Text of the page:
The pounding was incessant.
He wondered how on earth she was able to keep up that level of knocking on apartment door.
He rolled over and bumped into a girl. He hadn't remembered there being a girl there, hadn't remembered bringing her home; but he had done a lot of magic the previous night.
When he bumped her she groaned and slid out her side of the bed. The sound of it was like the toll booth warning strips to his hung-over ears.
"I think someone's at the door. I gotta pee." She stood and walked naked to the bathroom. She was far too skinny for her own good and far too young for his.
"Mr. Green?" The voice was plaintive, and he realized the pounding was mostly in his own head. He took a deep breath, grit his teeth and got himself up. His world spun for a moment. He waited for it to stop before he put a robe over his boxers and went to answer the door.
In the front room of his Chicago two flat he found another girl, or rather he found a woman, healthier and older than his bedmate. She was under blankets on the couch but he would have guessed she too was naked. He had done a lot of magic the night before.
The knocking and calling had stopped. He picked up his pace and answered the door as quickly as he could while fighting back vomit.
Beyond the door was no one, the hallway empty.
"May I help you?" He called, cursing his esoteric oath under his breath.
"Um, Mr. Green?" A woman called from outside his field of view.
"Doctor, actually; may I help you?"
A head appeared just above the floor from the stairway below. It was not the head of a woman unless she was the kind of woman with a full beard and male patterned baldness. His very high pitched voice matched his body like fingernails match a chalkboard (go ask your grandfather what a chalkboard is).
He walked back up the stairs, getting taller and taller until Troy expected him to have to duck or hit his head on the ceiling. The ring of hair starting above his ears was long and braided. He wore a soiled, wrinkled and skewed tuxedo.
He smiled hopefully at Troy and stuck out a boat oar of a hand. "I'm D'Artagnan Pneuman. The "P" is silent."
"Of course it is."
"I'm so glad you're home. I'm a very desperate man."
"Why don't you come inside and sit down before I fall down. What did you say your name was?"
"D'Artagnan Pneuman, P-N-E-U-M-A-N, like pneumonia. My friends call me, 'Dart' for short."
"I refuse to believe there is anything short about you."
Dart laughed and a girl slipped out the door while the men were trying to go in.
"I think you just lost a friend," Dart said.
"He has plenty," a deep womanly voice said from the kitchen. Troy expected the older one would be difficult to dislodge. It was the skinny one that had scampered out, wearing some clothes and clutching the rest.
"Can I get you two gentlemen some coffee?" Her voice was deep and rich like Kathleen Turner eating dark chocolate covered strawberries. She was at least ten years older than Troy, curvy but fit, she wore the blanket seductively off her shoulders and one ashen lock fell over an eye. It made Troy stammer.
"In my office, please," Troy pointed in the direction of the office and then forced his feet to follow his finger. He just had to remember her name, or at lease who she was.
He led Dart into a book, artifact and musical instrument filled room. Dart had to duck under each doorway.
"Have a seat, Mr. Pneuman and tell me why you're desperate."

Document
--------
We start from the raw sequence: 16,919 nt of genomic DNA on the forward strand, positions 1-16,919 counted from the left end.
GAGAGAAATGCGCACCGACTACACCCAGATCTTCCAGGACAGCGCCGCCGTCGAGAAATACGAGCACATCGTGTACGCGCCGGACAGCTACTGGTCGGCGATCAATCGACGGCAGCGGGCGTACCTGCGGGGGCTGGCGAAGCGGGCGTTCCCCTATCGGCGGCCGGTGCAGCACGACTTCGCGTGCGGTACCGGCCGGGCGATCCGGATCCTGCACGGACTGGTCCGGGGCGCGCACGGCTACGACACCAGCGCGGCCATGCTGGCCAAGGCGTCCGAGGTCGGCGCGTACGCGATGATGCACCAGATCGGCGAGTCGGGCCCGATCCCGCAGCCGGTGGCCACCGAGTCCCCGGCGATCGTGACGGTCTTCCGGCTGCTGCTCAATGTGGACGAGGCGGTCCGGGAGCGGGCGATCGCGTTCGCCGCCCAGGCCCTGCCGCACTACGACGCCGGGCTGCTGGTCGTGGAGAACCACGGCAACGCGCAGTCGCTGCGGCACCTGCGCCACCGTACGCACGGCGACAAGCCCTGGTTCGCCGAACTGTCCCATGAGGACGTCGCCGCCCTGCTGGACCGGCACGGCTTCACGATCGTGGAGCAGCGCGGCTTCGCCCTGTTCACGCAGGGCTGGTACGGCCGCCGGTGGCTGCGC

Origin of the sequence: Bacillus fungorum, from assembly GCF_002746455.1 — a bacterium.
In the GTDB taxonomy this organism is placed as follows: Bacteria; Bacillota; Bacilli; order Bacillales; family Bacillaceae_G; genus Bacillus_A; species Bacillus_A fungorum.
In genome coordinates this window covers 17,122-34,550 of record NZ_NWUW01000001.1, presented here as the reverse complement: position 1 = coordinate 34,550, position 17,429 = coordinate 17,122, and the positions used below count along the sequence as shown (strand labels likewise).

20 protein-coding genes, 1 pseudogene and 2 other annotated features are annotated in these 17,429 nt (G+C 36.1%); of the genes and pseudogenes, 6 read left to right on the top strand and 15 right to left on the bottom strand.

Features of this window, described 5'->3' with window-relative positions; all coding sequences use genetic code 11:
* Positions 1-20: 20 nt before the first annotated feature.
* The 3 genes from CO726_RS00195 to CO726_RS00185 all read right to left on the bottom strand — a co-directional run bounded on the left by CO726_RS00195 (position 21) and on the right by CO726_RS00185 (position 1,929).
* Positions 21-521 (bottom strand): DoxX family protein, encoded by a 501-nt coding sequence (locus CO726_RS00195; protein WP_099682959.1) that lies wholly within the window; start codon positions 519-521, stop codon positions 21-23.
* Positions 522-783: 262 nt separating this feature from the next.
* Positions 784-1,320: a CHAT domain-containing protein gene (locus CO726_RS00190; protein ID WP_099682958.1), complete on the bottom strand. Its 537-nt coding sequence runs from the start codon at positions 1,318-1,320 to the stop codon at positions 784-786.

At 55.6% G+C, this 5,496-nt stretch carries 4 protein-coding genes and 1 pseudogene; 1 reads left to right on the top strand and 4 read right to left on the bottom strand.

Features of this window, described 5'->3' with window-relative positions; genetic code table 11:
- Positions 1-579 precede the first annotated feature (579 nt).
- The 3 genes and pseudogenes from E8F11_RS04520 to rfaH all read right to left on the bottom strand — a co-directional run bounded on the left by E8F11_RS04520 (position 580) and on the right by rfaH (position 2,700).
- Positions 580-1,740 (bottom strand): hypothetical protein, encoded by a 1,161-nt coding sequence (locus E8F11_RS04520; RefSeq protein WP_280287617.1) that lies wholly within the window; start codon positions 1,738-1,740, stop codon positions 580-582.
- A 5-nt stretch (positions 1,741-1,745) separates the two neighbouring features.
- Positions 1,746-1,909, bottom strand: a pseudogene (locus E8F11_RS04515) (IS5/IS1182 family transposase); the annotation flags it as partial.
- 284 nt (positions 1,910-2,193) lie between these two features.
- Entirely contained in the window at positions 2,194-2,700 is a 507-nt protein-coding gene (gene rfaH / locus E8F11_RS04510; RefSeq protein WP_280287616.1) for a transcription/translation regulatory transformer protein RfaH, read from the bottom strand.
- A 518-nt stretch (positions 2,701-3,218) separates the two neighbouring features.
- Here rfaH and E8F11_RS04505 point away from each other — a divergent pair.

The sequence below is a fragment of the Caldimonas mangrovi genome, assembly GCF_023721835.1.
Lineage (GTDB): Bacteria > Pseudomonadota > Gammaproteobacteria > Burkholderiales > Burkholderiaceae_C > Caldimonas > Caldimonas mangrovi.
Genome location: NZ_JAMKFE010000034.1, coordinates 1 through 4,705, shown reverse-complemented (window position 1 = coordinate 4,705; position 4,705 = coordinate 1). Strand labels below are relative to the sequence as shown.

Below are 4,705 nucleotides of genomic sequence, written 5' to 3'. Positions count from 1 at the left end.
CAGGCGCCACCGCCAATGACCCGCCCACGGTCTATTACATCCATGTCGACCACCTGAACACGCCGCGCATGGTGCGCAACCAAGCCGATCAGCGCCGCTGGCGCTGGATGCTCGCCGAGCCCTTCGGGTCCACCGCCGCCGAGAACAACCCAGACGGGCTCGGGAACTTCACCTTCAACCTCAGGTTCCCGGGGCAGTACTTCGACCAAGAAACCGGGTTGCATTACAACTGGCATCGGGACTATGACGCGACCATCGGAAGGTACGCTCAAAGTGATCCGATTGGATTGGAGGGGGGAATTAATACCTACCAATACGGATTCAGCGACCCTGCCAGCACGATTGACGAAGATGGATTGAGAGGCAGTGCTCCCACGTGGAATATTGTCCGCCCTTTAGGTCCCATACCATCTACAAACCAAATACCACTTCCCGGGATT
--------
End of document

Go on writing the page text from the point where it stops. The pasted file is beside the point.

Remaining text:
"A curse has been put on my house and family. My daughter has been put under a magical spell and I think she is going to be kidnapped today."
"What makes you think that?"
"I got this note," he handed Troy a small scrap of velum. In a brown ink it said, "We're coming to get Barbara tomorrow."
"Can you help us, Dr. Green?"
"You got this at the wedding, no?"
"What? How did you know we were at a wedding?"
"It was Susan's wedding, Barbara's sister. We were all having a lovely time. Everyone was dancing and then the music got louder and faster, and faster. It was too fast but nobody could stop dancing. Suddenly it stopped and a woman appeared on the stage with the band. The room was also surrounded by dark, ominous figures in robes, or hooded sweatshirts.
"The woman raised a stick and waived it around. Then she sang some chant I couldn't understand. The hoodie guys sang too. They started swaying until suddenly Barbara collapsed in the middle of the floor."
"She had a staff, not a stick. Go on."
"Barbara fell to the floor. The band tried to grab the old woman, but she snatched up the accordion, squeezed it and with a G minor chord she vanished. One of the hoodie fellas gave me the note."
"A G minor chord, hmm."
"Can you help us?" Dart asked, but his voice seemed to be deeper on certain words.
"Say that again."
"Help, can you help us?"
That time it was clear that the words, "Help" were far deeper and coming from the other room.
Doctor Troy Green sprang from his chair and snatching a didgeridoo from beside the office door he rushed into the front room.
The older woman, Abby, Abby Bancroft, mother of the groom, what a relief that was to Troy. Abby was standing naked in the front room with the blanket she had been wearing fallen around her.
Also around her, around the room in fact were a dozen or so stocky short figures in hoods. One of which was holding the younger woman, Maggie Pipp, boy it was all coming back to him now.
"Give us what we want, Green or the girls get it," the leader said menacingly.
Troy Green Associate Professor of Ethnology and Comparative Religions brandished his oddly painted and carved Australian Aboriginally inspired musical instrument and said, "Kiss off!"